blossoms using a bamboo splinter. This method is still used
by the industry today. The largest growers of vanilla
nowadays are found in Madagascar, Indonesia, Mexico and Tahiti.
There are 3
main types of vanilla beans or pods:
Bourbon beans (having nothing to do with
the alcohol of the same name) coming from Madagascar or Comoros
have creamy, hay-like, sweet qualities, and are long and slender.
They have an abundance of seeds, and have a thick, oily skin.
The basic scent is strong vanilla flavor, perfect for perfumery or
Mexican beans are more mellow and
smooth, yet are quite similar to the Bourbon beans.
Tahitian beans were the same as Bourbon
beans originally, but after more than 50 years of mutation have
become a shorter bean, more oily, and have less seeds. Their
aroma is more fruity and floral. Their taste can be compared
to licorice, prunes, cherry, or wine.
Why is Vanilla
The next time
you go to your grocery store, go to the baking department and
check out the vanilla extract prices. The difference between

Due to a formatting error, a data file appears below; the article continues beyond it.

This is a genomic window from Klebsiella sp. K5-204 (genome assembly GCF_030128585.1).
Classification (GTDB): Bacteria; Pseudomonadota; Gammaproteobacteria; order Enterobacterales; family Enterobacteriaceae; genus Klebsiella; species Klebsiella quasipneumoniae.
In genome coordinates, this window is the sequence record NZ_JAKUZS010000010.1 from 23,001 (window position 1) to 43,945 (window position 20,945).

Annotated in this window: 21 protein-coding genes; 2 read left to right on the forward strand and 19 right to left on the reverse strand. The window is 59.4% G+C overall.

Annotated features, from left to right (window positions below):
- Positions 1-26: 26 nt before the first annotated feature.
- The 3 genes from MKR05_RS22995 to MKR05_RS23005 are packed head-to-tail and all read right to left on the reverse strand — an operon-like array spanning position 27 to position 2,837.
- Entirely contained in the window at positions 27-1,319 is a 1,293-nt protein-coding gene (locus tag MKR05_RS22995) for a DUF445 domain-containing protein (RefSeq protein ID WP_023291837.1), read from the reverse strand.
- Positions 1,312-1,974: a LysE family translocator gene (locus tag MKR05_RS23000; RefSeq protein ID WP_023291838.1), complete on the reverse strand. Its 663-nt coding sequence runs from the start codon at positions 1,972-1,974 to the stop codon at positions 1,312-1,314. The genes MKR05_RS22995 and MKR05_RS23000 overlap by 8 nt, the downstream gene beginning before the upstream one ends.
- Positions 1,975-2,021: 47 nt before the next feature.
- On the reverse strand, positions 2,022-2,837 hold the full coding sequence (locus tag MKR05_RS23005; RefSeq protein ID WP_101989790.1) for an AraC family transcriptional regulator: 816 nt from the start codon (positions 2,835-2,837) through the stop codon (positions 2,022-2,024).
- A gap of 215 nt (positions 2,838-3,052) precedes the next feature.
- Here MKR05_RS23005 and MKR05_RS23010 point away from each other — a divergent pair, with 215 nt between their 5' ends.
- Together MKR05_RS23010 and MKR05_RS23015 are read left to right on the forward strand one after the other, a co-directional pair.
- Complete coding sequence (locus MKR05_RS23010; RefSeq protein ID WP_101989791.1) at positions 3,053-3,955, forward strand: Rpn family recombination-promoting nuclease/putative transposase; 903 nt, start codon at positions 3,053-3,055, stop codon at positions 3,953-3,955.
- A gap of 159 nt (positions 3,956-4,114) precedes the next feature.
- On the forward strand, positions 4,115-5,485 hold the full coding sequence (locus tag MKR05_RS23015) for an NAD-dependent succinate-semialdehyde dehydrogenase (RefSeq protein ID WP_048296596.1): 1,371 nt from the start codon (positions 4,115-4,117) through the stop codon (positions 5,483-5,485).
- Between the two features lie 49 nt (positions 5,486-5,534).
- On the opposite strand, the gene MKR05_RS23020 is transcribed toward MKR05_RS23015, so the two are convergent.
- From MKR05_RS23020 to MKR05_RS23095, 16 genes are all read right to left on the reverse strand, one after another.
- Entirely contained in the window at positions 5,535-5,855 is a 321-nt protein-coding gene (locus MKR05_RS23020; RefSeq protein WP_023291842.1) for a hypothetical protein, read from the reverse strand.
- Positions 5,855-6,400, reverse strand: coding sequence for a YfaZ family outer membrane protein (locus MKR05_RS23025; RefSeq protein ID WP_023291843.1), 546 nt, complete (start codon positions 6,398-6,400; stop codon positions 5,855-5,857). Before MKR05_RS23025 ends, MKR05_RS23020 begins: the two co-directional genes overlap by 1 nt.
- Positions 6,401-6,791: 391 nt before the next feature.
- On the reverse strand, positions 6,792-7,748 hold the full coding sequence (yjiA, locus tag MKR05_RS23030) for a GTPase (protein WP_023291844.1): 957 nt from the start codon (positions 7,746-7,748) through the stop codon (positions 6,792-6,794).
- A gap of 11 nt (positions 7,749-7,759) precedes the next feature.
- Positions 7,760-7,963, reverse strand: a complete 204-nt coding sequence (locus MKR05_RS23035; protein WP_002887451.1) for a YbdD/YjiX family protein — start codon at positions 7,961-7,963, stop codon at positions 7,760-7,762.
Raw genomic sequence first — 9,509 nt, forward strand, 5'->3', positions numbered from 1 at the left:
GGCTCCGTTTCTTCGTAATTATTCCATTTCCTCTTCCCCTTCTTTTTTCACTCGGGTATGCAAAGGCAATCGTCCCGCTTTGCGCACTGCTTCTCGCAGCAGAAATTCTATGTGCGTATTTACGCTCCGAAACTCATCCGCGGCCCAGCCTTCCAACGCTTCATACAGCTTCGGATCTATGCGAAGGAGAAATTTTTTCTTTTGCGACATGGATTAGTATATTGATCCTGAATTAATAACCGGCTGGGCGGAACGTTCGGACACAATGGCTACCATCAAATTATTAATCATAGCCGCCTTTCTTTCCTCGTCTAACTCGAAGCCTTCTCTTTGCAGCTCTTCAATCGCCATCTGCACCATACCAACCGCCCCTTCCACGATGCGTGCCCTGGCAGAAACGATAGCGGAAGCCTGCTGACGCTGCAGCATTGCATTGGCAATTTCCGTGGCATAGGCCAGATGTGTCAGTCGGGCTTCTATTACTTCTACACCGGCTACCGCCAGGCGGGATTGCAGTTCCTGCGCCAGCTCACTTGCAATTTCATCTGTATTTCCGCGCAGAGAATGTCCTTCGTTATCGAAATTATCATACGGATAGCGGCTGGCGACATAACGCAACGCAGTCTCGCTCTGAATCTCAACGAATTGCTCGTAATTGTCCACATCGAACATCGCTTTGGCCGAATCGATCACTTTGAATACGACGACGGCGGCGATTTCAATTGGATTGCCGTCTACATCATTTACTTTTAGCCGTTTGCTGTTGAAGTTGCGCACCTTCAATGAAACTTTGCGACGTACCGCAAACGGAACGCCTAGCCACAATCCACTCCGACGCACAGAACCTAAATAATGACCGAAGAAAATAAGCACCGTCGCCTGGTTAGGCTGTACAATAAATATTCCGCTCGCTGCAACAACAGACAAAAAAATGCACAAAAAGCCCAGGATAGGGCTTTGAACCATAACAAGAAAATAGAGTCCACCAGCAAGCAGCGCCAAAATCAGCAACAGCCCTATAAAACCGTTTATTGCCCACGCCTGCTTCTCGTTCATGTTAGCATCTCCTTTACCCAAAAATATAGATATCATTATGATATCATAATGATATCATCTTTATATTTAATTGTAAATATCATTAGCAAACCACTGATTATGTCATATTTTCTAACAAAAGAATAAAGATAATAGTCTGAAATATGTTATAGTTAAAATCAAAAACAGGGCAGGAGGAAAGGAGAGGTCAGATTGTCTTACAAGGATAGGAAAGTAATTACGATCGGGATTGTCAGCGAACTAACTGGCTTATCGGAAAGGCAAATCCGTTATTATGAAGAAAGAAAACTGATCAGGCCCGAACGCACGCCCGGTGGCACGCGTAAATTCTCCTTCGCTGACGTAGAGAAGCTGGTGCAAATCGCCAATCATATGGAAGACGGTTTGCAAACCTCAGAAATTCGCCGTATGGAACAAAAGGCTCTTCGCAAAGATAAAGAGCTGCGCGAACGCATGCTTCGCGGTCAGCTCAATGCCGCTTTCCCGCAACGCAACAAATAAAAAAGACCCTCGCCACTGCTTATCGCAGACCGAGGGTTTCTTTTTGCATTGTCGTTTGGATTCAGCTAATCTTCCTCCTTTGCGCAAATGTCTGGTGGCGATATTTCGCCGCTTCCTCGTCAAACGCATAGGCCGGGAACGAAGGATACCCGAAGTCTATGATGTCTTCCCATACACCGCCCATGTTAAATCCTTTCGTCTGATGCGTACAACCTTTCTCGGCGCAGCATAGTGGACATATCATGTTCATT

the synthetic version and the all-natural version is their list of
ingredients, and their price. Truly natural vanilla is made
up of two things, alcohol and vanilla. If you see any other
ingredients, it is not 100% natural. Natural vanilla costs
more because it is the real thing, not an imitation.
worth the price? I think so, and here's why... Besides
the fact that I think all-natural is always better, vanilla beans
contain an estimated 400 trace components that greatly enhance the
flavor. The main component that gives it its predominant
flavor is vanillin. Synthetic (imitation) vanilla is made
from a wood by-product that contains vanillin. Another